By streamlining the floor plan we’ve given each area of the office a clear purpose, made it simple for each different department to collaborate with their colleagues, and set apart areas for breaks to minimize disruption.”
Encouraging teamwork is a frequent priority in an office layout. By arranging the office around shared workspaces, companies can build a collaborative culture. Although open floor designs aren’t right for every company, many still opt for them, according to Fabian Busto, Sales and Office Manager at JB Commercial Interiors and JB Commercial Furniture:
“Bench desking/group working is still proving to be extremely popular. Screens between employees are a thing of the past (excluding management, HR or accounts). This encourages teamwork and good communication between all team members and departments — especially in workplaces where customer service and customer satisfaction is paramount.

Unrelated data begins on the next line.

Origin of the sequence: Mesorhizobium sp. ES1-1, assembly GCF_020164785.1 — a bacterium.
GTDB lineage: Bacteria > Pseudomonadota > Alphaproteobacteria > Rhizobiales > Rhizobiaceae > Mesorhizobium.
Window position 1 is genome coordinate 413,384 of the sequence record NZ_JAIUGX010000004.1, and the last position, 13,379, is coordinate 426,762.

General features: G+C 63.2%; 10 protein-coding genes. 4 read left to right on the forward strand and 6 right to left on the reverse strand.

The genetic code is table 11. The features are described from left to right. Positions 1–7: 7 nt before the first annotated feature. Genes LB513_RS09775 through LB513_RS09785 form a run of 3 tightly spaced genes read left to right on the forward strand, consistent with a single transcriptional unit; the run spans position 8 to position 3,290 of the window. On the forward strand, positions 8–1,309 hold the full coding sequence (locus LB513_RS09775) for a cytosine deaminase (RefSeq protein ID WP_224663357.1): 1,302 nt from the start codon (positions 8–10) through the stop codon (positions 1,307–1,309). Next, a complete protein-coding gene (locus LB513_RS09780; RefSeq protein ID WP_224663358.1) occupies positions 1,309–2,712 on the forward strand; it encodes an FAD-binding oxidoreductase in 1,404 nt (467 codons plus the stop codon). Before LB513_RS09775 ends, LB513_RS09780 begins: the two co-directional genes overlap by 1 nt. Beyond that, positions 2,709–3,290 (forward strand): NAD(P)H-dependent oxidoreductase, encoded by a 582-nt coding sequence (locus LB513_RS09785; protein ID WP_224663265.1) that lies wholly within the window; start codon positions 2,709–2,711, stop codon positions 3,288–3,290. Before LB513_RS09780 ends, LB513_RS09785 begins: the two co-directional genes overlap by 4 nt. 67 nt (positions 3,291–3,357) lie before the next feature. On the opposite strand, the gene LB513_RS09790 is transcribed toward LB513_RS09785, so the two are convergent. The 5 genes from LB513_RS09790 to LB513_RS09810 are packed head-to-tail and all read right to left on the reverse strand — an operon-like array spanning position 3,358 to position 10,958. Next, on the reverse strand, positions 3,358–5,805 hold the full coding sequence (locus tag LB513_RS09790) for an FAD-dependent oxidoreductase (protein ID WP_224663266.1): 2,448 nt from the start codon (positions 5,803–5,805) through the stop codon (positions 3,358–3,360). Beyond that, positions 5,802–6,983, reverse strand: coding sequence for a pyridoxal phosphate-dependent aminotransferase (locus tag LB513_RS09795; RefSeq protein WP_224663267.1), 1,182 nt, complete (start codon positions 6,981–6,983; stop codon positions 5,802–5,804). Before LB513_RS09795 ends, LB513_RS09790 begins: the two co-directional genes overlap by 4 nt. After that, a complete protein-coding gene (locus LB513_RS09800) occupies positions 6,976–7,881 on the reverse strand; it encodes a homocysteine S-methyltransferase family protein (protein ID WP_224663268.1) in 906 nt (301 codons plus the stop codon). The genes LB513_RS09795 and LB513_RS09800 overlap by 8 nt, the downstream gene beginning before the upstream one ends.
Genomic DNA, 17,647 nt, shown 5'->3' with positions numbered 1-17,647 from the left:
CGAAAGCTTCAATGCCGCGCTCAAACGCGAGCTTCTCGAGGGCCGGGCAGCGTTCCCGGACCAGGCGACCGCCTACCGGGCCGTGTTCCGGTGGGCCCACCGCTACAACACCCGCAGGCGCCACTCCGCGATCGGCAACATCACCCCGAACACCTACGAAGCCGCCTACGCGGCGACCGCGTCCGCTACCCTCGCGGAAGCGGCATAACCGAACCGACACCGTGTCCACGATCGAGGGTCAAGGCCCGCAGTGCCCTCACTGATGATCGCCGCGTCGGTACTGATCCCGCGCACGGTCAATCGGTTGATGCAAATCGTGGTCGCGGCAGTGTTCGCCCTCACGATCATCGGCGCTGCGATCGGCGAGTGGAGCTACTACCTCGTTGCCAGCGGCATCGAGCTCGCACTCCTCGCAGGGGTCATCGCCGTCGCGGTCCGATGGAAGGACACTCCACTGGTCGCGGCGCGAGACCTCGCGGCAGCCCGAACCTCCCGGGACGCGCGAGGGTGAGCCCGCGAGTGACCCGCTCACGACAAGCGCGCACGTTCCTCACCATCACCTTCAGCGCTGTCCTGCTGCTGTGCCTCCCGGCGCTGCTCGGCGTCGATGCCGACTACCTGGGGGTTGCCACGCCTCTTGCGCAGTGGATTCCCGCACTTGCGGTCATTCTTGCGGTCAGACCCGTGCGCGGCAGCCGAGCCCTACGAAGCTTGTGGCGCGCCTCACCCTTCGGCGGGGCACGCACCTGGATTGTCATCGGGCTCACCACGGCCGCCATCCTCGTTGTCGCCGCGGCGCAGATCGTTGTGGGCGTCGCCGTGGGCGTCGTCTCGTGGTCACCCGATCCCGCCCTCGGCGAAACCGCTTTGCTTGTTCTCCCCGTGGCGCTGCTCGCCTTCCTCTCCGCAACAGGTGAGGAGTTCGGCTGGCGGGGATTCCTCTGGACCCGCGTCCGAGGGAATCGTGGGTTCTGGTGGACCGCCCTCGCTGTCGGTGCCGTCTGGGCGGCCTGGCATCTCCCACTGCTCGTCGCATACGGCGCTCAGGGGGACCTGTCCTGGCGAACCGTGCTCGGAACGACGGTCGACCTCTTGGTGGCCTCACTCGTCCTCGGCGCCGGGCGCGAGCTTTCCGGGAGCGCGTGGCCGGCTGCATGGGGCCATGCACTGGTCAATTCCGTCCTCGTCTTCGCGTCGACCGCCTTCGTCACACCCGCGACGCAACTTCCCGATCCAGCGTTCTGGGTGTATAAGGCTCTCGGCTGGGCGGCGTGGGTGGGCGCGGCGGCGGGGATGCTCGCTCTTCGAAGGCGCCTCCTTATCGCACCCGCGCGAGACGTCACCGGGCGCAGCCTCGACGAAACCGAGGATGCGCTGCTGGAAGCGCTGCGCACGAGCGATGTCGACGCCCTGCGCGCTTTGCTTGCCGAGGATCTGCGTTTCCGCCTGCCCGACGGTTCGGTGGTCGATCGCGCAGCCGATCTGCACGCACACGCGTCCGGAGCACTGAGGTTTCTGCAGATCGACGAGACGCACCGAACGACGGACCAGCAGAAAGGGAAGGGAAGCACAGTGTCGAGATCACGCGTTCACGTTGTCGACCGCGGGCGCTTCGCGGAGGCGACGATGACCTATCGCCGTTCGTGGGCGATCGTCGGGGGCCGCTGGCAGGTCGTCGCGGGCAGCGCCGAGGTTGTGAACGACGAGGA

When a team works together to achieve a common goal such as customer satisfaction, it improves morale and teamwork, ultimately strengthening the team’s bonds and creating drive to achieve said goal.”
While open and closed office designs both have their advocates, the debate between traditional floors and open spaces has become more nuanced, with companies experimenting with novel ways to shape office culture.
According to Leslie Saul, the head of architectural and interior design firm, Leslie Saul & Associates, many companies are opting for office cubes that combine a degree of privacy with good light, visibility and efficient use of space.
“I see a bit of an emerging trend away from open tables to somewhat (but not completely) conventional cubes. The new cubes have a spine that is a 50” high panel with 14-16” of clear, frosted or textured glass on top. That provides more visual privacy, but still allows light to come through. The dividers to each side are either table mounted screens or skinny laminate panels at the same height as the spine. This gives visual privacy when seated, but not when standing.”